Applying Data Loggers To Pharmaceutical Industry

Omniflex provides an overview of how data loggers can be applied in the pharmaceutical industry and provides advice on factors to consider when evaluating different data loggers for an application. The ability to monitor environmental conditions easily and reliably is important in many areas of the pharmaceutical industry, according to the company. From the moment that raw materials are received to final product delivery, it is crucial to ensure that factors such as temperature and humidity remain within acceptable limits.

In the case of an out-of-tolerance event, it is essential to be able to quickly pinpoint the location and time of the violation in order to address the problem and get back on track. It is also necessary to be able to provide industry, government and regulators with the data they require in the event of an audit. Today's data loggers are small, low-cost, rugged devices that can take secure, unattended measurements at user-specified intervals 24 hours a day, seven days a week. They monitor a range of environmental parameters (including temperature, relative humidity and light) and are suitable for use in storage, shipping, manufacturing, research and facilities management applications.

They do not require supervision and eliminate the human effort and error associated with manual monitoring operations. Generally, data loggers are small devices that can be installed quickly into the environment to be monitored; they are unobtrusive in laboratories or the process environment. The most advanced loggers can be configured to record data at any interval the user chooses and are supported by user-friendly software that simplifies deployment and data downloading and analysis. Data loggers can be deployed for many applications, from the receipt and storage of raw materials to customer delivery.

For the storage of product and raw materials, the loggers can be deployed around a warehouse or in refrigeration units to monitor humidity, temperature and light levels. For the manufacture of products, loggers might be assigned to individual pieces of equipment to record power use. Alternatively, they can be deployed in work areas to monitor carbon monoxide, temperature and humidity. In research laboratories, loggers fit in incubators, refrigerators, hoods and in general laboratory spaces and can constantly monitor and verify temperature, gases and humidity, for example.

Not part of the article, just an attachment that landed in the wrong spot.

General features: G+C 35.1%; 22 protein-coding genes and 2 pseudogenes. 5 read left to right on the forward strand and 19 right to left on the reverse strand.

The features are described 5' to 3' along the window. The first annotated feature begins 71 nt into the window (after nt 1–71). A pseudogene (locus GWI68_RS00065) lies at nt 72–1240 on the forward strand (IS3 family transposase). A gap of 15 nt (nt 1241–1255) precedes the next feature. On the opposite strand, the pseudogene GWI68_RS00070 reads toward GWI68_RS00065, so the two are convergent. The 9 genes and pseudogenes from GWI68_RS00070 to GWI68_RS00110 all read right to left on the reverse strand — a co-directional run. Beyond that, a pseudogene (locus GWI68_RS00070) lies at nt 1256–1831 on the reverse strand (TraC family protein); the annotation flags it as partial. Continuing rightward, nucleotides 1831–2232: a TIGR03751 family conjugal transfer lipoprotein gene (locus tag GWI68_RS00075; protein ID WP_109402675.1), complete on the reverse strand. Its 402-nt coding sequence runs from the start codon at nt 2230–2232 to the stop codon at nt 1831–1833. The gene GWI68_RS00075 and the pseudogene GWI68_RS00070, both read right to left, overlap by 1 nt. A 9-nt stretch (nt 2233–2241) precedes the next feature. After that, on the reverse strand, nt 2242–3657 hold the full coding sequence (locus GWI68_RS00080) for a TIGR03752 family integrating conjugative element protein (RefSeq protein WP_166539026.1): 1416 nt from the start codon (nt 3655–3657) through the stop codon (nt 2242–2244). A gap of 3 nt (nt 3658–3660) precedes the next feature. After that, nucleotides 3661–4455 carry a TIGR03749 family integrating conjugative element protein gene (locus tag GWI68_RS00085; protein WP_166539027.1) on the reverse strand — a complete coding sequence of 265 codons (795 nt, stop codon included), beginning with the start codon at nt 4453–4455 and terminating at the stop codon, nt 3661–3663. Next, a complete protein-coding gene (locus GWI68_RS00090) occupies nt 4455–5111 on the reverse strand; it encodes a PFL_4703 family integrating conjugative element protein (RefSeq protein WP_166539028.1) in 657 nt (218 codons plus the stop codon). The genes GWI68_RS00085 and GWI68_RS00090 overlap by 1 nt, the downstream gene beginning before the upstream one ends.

For in-depth assessment, an array of loggers can be deployed in a manufacturing plant or at points around an office building to troubleshoot problems or assess energy efficiency. All data loggers require setup and configuration, but some require more than others. User-friendly loggers can be set up by someone with no training in electrical wiring or programming. The user removes the SD card from the logger and plugs it into a PC with a reader. The data can be read into a spreadsheet and processed.

Remote applications can be connected via networks to a data centre and automatic reports from consolidated and aggregated data can be sent via email to recipients. All data can be stored and accessed via the internet and browsed or downloaded as required. Users should consider the time to be allotted to downloading data. In the most straightforward systems, data download is achieved by connecting the logger via a cable to a laptop or desktop computer equipped with the appropriate software. A removable SD card is far quicker and can be collected and taken back to an office for analysis.

Alternatively, data can be sent to a web-based data centre automatically from multiple loggers at many different locations and data aggregated and processed automatically for the auditors or monitoring bodies. The cost of monitoring manually is high in people equipment and time and is unreliable as a result of the human factor; an automated system does not sleep and is active 24 days a week, 365 days a year. A monthly bill in the same scale as a mobile phone is all that is required. Simple standalone data loggers are suitable for most pharmaceutical monitoring applications. However, there may be situations where a greater data-gathering capacity for multiple parameters is required.

For example, to carry out a complete environmental analysis or verification of a facility's storage facilities, it may be necessary to measure temperature, humidity and light intensity at several points at different locations. Users then need to be able to configure a system with a variety of sensors. Data loggers are suitable tools for monitoring environmental conditions throughout the pharmaceutical industry, from manufacture and storage to research and development. Omniflex claims that the low-cost reliable units collect data when and where it is needed and cut out the time wasting associated with configuring devices or formatting data.


Popular posts from this blog

What is Class I Division 2?


7/8 16UN Connectors that Provide 600 Volts and 15 Amps